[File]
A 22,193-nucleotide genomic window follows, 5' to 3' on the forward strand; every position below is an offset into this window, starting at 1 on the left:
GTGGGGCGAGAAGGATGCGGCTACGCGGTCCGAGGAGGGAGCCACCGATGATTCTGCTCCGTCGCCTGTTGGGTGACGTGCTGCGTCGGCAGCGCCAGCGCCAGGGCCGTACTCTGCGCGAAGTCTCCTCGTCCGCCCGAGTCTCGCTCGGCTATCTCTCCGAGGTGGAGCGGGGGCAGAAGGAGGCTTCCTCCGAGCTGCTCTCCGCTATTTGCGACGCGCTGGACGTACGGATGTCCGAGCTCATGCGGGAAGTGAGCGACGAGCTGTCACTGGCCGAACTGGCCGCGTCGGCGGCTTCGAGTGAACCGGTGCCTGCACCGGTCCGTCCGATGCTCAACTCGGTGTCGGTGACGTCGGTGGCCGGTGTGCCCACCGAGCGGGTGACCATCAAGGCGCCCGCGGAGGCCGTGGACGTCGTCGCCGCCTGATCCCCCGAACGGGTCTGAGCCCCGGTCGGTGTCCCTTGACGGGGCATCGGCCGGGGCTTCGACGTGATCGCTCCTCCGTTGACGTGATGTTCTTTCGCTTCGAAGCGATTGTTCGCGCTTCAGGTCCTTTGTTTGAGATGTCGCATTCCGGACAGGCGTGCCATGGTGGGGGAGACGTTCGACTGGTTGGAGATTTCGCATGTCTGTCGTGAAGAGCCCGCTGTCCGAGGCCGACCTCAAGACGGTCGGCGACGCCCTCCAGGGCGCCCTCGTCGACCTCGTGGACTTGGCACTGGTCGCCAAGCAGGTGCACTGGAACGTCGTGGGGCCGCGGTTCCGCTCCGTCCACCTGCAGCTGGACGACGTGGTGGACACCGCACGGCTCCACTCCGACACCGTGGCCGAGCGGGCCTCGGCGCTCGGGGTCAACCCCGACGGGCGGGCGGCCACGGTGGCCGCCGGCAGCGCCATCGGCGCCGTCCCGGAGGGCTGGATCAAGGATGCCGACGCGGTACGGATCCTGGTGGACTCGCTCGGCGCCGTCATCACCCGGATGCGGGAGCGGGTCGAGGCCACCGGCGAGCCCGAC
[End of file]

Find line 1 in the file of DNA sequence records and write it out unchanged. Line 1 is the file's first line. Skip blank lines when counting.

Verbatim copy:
A 22,193-nucleotide genomic window follows, 5' to 3' on the forward strand; every position below is an offset into this window, starting at 1 on the left: